This project aimed to test, through a year-long action-research project with Essex Libraries, funded by Arts Council England, whether library-based rhyme times could be a large-scale platform for supporting maternal mental health. In the UK one in five women, during pregnancy or in the first year after the birth of their child, experience maternal or perinatal mental illness. It has also been shown that first-time mothers are less likely to seek help than ‘multi-mums’.
Rhyme time sessions, aimed at under 5s and their adult carers, take place in the majority of public libraries across the country. They typically comprise 30 minutes of singing, reading, and rhymes, often with music and toys. Content, style, and structure varies depending on the library service, and the individual rhyme time leader. Any accompanied child can turn up and join in subject only to space, and they are almost always free of charge for library members and non-members alike. In Essex, rhyme times are run across the county network of 74 public libraries, with larger libraries running several sessions each week. We estimate library-based rhyme times in Essex reach 4,000-5,000 individual mothers each year, many of whom attend throughout their children’s early years.
Over a 16-month period staff from Shared Intelligence and Essex Libraries undertook collaborative action research focused on eight libraries across the county. Our main task was to design, implement, and test a series of evidence-based ‘modifications’ to the existing rhyme time sessions. Our research questions were:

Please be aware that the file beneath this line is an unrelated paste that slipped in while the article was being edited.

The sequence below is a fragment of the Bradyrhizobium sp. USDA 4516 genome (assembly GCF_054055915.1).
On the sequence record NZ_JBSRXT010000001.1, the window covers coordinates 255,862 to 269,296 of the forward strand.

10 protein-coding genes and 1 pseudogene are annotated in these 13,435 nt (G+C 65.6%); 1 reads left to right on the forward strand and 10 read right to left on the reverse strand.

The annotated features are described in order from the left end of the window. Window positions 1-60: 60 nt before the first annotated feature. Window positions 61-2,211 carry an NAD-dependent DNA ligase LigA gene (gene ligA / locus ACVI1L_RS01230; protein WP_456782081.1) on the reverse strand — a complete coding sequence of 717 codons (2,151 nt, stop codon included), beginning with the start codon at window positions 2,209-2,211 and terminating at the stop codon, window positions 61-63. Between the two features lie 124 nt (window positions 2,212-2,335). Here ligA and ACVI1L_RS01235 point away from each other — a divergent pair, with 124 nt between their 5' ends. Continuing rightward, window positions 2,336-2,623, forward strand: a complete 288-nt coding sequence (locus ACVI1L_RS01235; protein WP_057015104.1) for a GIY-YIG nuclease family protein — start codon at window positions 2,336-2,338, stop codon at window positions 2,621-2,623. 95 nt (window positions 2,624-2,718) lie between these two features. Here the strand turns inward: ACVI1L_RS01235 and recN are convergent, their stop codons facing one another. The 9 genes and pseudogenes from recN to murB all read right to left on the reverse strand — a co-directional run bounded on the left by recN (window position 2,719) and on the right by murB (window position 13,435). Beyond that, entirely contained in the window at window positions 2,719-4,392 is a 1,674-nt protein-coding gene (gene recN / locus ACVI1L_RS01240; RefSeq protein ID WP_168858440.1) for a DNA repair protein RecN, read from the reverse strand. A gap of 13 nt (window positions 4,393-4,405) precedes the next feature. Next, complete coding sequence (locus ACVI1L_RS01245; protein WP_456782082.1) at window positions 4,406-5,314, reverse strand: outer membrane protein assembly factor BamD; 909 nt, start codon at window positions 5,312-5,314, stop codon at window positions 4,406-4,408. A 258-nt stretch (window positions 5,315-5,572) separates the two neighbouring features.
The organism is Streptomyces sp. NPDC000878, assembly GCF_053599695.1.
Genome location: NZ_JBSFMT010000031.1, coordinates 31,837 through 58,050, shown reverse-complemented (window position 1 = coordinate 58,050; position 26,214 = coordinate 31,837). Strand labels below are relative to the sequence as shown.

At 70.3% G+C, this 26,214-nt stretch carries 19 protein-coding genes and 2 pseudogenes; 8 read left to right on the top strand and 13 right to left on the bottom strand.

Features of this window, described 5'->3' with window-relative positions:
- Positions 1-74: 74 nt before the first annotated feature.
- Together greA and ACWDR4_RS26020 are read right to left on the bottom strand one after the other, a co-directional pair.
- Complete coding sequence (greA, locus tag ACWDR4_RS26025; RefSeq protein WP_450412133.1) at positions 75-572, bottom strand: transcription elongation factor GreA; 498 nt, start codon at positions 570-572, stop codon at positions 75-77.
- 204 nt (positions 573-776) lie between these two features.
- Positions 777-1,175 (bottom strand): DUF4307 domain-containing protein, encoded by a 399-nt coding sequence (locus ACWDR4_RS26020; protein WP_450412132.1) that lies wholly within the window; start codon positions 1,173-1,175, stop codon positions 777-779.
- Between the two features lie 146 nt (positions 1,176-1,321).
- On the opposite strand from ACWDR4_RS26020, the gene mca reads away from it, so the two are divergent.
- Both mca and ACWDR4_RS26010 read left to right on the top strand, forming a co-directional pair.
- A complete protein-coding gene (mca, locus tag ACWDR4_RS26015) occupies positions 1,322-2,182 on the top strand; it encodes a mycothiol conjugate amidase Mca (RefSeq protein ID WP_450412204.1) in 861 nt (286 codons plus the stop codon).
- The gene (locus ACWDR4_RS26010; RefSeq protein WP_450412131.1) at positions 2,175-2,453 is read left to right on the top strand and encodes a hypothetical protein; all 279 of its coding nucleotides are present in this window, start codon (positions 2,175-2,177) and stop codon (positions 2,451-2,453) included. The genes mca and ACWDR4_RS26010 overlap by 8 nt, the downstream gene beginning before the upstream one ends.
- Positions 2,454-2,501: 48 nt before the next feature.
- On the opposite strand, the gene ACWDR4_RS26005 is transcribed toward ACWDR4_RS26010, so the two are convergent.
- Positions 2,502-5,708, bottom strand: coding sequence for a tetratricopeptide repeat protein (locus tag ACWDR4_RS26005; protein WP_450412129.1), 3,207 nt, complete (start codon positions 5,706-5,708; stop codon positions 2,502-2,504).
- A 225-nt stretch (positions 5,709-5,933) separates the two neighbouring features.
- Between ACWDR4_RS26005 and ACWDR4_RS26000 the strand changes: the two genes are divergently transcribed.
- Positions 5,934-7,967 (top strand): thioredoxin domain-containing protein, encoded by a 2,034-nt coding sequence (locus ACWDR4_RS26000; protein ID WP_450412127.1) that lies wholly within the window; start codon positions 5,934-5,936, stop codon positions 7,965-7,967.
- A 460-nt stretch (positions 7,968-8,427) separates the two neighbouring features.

- Do ‘rhyme times’ have a positive effect on maternal mental health and if so, how and why?
- What is the reach of these activities and can it be increased?
- Can a more structured approach to rhyme times be implemented consistently in a public library context?
The project is now complete and the main research report can be downloaded here:
A set of shareable tools for use by other library services looking to learn from or replicate the approach can be downloaded here:
A quick guide to the research intended for a general audience including library staff and the public can be downloaded here:
If you would like to learn more about this project or how we could help you develop something similar in your own service, email@example.com would love to hear from you.
This project was funded by Arts Council England.